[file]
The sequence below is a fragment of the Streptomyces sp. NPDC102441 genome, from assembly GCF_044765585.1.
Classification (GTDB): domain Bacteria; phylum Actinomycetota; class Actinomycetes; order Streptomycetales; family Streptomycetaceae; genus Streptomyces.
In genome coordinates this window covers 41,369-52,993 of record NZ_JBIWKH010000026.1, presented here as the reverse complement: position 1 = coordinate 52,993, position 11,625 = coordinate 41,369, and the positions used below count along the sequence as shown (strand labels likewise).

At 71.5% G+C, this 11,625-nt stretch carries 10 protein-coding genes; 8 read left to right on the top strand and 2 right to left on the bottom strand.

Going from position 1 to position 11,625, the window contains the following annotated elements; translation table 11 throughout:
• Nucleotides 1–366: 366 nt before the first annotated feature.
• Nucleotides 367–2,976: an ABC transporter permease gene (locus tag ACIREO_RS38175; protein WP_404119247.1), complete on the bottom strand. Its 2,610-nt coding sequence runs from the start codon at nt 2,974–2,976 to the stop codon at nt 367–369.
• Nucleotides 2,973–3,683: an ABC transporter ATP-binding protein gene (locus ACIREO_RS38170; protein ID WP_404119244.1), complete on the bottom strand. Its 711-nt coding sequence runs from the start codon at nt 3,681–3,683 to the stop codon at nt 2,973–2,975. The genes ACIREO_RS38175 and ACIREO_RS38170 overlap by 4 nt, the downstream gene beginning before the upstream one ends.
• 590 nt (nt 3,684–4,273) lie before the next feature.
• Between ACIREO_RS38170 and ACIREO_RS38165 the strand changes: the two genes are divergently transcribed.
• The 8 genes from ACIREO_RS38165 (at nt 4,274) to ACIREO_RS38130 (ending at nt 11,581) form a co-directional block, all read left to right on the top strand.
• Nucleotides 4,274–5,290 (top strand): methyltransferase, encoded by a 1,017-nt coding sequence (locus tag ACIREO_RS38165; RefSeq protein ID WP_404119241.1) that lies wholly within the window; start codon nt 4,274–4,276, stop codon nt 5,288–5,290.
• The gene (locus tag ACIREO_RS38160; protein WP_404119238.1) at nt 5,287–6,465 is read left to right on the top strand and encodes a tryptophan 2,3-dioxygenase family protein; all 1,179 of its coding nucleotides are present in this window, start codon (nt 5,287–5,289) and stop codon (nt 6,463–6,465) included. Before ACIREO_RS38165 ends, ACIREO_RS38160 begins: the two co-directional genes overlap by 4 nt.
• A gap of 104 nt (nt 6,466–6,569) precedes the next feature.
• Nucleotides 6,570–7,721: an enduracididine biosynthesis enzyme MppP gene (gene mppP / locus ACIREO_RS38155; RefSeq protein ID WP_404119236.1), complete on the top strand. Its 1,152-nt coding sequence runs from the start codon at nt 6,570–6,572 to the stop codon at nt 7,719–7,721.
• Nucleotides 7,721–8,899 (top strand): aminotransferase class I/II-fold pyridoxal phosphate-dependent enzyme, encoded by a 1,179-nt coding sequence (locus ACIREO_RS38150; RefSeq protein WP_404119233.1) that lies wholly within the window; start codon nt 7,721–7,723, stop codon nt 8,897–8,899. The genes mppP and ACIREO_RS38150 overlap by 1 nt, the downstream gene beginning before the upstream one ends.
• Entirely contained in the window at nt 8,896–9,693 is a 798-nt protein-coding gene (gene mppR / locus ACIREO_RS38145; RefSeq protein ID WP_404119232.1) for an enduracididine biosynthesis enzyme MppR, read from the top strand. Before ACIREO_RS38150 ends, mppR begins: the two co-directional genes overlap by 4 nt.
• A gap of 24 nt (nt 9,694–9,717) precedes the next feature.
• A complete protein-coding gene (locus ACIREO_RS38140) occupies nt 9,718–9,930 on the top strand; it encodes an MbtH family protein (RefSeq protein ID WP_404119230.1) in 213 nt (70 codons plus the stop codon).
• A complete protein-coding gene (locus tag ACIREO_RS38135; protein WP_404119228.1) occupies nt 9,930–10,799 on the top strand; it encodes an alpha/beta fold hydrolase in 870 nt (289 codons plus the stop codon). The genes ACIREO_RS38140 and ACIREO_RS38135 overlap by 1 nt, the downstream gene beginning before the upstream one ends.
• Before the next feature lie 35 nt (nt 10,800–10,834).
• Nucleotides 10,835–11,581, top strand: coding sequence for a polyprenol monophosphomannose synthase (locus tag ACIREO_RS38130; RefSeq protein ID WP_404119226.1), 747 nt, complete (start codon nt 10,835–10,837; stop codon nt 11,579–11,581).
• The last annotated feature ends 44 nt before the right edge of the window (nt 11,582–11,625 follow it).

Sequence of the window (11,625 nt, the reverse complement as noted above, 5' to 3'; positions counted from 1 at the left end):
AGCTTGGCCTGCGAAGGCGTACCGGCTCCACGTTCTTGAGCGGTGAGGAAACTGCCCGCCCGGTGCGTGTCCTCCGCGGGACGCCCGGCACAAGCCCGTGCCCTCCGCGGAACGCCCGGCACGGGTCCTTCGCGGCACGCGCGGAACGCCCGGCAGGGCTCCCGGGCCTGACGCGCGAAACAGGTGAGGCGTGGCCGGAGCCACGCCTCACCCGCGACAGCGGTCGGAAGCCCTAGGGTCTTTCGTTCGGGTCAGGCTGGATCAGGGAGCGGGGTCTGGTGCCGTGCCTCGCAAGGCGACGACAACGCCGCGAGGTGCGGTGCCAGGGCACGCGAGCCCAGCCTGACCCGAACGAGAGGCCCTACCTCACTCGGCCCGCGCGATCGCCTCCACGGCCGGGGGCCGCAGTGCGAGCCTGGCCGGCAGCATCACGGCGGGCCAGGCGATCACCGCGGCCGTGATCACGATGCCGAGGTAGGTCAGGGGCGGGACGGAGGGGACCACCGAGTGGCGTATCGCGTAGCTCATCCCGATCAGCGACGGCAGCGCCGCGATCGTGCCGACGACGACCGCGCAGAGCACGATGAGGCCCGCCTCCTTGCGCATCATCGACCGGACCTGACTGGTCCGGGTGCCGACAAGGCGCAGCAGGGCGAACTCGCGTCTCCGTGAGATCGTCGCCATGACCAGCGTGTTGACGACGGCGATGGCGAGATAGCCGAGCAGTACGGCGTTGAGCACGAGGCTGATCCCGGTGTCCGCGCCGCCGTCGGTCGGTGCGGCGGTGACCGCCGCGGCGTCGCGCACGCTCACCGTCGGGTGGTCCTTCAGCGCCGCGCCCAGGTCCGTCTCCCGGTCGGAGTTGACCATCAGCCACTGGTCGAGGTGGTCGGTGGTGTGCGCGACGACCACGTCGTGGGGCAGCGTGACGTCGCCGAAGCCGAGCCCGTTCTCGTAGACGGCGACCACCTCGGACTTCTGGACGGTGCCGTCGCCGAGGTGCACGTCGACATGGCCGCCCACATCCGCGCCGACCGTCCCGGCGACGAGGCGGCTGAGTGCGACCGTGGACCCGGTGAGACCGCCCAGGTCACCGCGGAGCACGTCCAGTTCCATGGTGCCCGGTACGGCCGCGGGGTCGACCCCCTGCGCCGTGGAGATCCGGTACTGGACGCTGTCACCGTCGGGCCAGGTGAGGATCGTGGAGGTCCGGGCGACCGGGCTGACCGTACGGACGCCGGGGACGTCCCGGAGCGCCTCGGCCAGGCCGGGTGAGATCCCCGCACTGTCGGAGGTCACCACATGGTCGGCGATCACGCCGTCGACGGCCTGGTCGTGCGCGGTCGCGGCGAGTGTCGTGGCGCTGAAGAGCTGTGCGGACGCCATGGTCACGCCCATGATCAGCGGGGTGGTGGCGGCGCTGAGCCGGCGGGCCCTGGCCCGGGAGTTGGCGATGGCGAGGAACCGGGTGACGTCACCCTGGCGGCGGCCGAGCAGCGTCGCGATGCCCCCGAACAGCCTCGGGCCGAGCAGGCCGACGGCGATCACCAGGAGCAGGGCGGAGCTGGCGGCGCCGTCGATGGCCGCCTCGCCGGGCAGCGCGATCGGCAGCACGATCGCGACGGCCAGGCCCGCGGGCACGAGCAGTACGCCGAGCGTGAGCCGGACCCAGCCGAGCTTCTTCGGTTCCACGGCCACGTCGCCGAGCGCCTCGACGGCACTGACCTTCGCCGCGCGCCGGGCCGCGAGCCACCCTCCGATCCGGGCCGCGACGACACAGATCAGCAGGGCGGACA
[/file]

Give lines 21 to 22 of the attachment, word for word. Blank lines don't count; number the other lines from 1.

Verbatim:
• Before the next feature lie 35 nt (nt 10,800–10,834).
• Nucleotides 10,835–11,581, top strand: coding sequence for a polyprenol monophosphomannose synthase (locus tag ACIREO_RS38130; RefSeq protein ID WP_404119226.1), 747 nt, complete (start codon nt 10,835–10,837; stop codon nt 11,579–11,581).